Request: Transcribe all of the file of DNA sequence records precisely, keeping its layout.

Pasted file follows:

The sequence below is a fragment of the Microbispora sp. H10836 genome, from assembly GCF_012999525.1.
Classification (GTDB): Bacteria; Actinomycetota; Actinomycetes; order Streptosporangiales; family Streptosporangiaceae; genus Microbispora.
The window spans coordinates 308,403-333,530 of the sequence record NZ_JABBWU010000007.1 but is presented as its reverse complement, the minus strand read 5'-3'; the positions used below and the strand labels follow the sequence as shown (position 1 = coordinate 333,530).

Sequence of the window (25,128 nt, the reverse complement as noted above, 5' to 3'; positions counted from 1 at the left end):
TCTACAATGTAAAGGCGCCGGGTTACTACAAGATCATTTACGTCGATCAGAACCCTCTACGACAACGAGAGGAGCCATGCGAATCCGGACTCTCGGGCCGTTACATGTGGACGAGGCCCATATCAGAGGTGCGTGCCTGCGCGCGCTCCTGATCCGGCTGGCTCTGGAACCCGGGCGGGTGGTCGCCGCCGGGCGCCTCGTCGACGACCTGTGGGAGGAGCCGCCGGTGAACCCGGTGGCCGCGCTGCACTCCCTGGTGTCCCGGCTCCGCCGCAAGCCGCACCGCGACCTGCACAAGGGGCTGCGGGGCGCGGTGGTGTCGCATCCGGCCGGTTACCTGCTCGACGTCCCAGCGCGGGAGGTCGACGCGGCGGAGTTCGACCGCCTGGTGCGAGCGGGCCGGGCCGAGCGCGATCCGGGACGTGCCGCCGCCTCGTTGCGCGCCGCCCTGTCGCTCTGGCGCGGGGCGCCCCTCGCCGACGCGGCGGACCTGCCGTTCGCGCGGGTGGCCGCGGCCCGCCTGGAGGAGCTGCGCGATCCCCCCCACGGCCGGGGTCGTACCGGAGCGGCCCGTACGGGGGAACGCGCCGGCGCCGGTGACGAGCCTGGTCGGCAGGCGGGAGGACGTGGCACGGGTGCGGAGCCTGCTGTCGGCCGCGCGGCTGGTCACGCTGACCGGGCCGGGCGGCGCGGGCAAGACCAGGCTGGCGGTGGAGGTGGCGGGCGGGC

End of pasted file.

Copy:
The sequence below is a fragment of the Microbispora sp. H10836 genome, from assembly GCF_012999525.1.
Classification (GTDB): Bacteria; Actinomycetota; Actinomycetes; order Streptosporangiales; family Streptosporangiaceae; genus Microbispora.
The window spans coordinates 308,403-333,530 of the sequence record NZ_JABBWU010000007.1 but is presented as its reverse complement, the minus strand read 5'-3'; the positions used below and the strand labels follow the sequence as shown (position 1 = coordinate 333,530).

Sequence of the window (25,128 nt, the reverse complement as noted above, 5' to 3'; positions counted from 1 at the left end):
TCTACAATGTAAAGGCGCCGGGTTACTACAAGATCATTTACGTCGATCAGAACCCTCTACGACAACGAGAGGAGCCATGCGAATCCGGACTCTCGGGCCGTTACATGTGGACGAGGCCCATATCAGAGGTGCGTGCCTGCGCGCGCTCCTGATCCGGCTGGCTCTGGAACCCGGGCGGGTGGTCGCCGCCGGGCGCCTCGTCGACGACCTGTGGGAGGAGCCGCCGGTGAACCCGGTGGCCGCGCTGCACTCCCTGGTGTCCCGGCTCCGCCGCAAGCCGCACCGCGACCTGCACAAGGGGCTGCGGGGCGCGGTGGTGTCGCATCCGGCCGGTTACCTGCTCGACGTCCCAGCGCGGGAGGTCGACGCGGCGGAGTTCGACCGCCTGGTGCGAGCGGGCCGGGCCGAGCGCGATCCGGGACGTGCCGCCGCCTCGTTGCGCGCCGCCCTGTCGCTCTGGCGCGGGGCGCCCCTCGCCGACGCGGCGGACCTGCCGTTCGCGCGGGTGGCCGCGGCCCGCCTGGAGGAGCTGCGCGATCCCCCCCACGGCCGGGGTCGTACCGGAGCGGCCCGTACGGGGGAACGCGCCGGCGCCGGTGACGAGCCTGGTCGGCAGGCGGGAGGACGTGGCACGGGTGCGGAGCCTGCTGTCGGCCGCGCGGCTGGTCACGCTGACCGGGCCGGGCGGCGCGGGCAAGACCAGGCTGGCGGTGGAGGTGGCGGGCGGGC